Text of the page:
GUEST ARTIST: “Hi. I’m Mark, and I’m Kind Of Simple Minded.” by Mark Alan Anderson

Watercolor Sketch by Mark Anderson - Doodlewash - Urban Sketchers KC

Hi. I’m Mark. And I used to be a designer. I did the art school thing, learned to hate watercolor with a passion, discovered that “real artists” don’t teach, then left and entered a world of graphic communication. I was pretty good at it, and it was exciting work; never boring. (But occasionally vicious.) Somewhere along the way a friend convinced me to come join him teaching in an art school, teaching professionals how to do the professional design thing.

Hi. I’m Mark, and I used to be an illustrator. Art school taught me that “serious artists” worked in oil paint. Regardless, line comes more naturally to me, so pens have always been a tool I felt comfortable using to express concepts and ideas. But I still hated watercolor – it looked so easy, so simple to use. In my experience watercolor seems to make diabolical decisions all on its own accord. I figured the best way to solve that problem was to buy more watercolor stuff, and I did. Lots of it.

Watercolor Sketch by Mark Anderson - Doodlewash - Urban Sketchers KC

Hi. I’m Mark, and I used to be a painter. “People” told me that “real” artists made big paintings. So, I did too. Big, huge, complex ones. I bought an enormous (and enormously expensive) studio easel and surrounded myself with four walls and bookshelves and lots and lots of inspiration. From time to time, I dibble dabbled with watercolor. But the watercolor stuff I admired most seemed to have just been poured right out of the tube, and I was too lazy to really learn how the masters achieved those remarkable results. So, I guiltily bought more watercolor stuff.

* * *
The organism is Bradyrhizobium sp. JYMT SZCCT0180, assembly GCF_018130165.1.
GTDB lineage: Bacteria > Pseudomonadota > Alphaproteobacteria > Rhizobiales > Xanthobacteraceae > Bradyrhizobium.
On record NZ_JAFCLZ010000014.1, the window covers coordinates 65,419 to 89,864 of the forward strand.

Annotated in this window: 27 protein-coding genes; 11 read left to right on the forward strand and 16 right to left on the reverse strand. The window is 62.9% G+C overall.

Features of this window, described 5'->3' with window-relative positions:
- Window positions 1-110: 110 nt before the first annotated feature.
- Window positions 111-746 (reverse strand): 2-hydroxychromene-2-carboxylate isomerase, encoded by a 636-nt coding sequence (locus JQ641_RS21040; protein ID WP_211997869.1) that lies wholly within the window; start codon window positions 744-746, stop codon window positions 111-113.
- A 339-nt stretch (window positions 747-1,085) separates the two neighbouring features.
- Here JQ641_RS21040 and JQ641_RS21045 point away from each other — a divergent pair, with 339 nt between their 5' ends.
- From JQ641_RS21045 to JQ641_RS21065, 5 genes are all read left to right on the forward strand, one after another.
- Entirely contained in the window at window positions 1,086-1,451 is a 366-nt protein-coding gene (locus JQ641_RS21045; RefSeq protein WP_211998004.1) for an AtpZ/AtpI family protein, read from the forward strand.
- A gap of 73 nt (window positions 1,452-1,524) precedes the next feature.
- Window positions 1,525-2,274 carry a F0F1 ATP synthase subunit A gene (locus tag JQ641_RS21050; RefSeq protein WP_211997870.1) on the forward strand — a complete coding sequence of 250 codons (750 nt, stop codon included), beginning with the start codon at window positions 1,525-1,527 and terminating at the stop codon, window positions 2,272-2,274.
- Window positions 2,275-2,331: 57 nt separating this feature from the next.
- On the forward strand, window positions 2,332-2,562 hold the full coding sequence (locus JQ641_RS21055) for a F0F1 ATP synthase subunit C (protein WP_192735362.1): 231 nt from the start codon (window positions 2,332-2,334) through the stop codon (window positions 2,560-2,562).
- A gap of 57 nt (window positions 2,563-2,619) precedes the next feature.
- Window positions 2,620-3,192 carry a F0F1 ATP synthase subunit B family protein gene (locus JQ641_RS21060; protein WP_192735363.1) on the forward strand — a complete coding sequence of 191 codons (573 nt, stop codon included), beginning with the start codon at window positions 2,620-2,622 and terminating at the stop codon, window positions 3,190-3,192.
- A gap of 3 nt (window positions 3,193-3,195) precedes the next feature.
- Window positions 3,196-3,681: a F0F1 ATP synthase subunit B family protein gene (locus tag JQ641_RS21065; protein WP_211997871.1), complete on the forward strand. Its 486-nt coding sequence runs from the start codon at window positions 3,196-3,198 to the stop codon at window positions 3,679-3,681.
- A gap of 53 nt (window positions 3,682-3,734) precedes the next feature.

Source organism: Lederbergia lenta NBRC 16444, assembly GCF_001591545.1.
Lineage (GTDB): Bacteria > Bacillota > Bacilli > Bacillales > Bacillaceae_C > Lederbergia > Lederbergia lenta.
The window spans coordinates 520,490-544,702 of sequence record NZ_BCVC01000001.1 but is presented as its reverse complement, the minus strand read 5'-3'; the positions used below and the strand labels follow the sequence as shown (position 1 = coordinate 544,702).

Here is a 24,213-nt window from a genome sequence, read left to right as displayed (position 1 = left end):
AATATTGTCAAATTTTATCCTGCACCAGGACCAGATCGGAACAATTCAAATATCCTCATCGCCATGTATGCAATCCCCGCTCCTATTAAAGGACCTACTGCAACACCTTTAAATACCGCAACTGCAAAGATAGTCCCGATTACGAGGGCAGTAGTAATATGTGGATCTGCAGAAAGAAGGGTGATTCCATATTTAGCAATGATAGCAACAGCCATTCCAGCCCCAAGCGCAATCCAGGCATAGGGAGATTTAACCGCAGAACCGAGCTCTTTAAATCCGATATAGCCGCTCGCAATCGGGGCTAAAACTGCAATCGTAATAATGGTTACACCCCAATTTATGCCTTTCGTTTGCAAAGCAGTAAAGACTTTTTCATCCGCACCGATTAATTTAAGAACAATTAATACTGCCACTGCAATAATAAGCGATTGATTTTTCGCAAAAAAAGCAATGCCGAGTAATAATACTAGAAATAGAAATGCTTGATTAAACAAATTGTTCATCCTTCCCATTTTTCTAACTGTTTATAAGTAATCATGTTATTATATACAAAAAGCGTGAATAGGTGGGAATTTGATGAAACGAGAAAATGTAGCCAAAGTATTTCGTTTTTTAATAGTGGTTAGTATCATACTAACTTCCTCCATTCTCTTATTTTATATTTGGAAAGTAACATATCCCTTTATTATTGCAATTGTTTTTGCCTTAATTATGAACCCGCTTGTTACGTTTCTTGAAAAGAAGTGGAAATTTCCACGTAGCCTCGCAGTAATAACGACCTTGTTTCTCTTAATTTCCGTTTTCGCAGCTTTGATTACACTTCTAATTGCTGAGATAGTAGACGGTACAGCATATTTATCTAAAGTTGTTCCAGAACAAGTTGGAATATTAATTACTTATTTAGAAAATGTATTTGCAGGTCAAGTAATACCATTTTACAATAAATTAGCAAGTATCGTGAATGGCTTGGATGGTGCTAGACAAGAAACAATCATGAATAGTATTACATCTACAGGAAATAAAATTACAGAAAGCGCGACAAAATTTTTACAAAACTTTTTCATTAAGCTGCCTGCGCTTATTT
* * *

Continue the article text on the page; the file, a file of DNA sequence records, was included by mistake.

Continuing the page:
Hi. I’m Mark, and I’m a simple storyteller. Or, to be more accurate, I’m a simple sketcher storyteller. At some point it occurred to me that people learn from story. Suddenly, I wasn’t just talking about art stuff – I was teaching art. And design. And visual problem solving. (Whatever that actually is.)

Watercolor Sketch by Mark Anderson - Doodlewash - Urban Sketchers KC

I do have a very nice studio space, but most days it sits unused. Well… other than by the dogs. They love my studio, and lounge around on an old couch basking in a beam of afternoon sunlight that cascades through a wall of glass. Years ago, I stopped paying heed to what it is other people claimed to know about what “real” artists “do.”

I embraced my inner inker and now rely on a couple of favorite pens to think with. I stopped hating watercolor and learned to just enjoy the visceral experience of slopping color into my sketchbook, to watch hues miraculously do their thing as they danced around a wet page, and to appreciate the magic of various mishaps as they occur.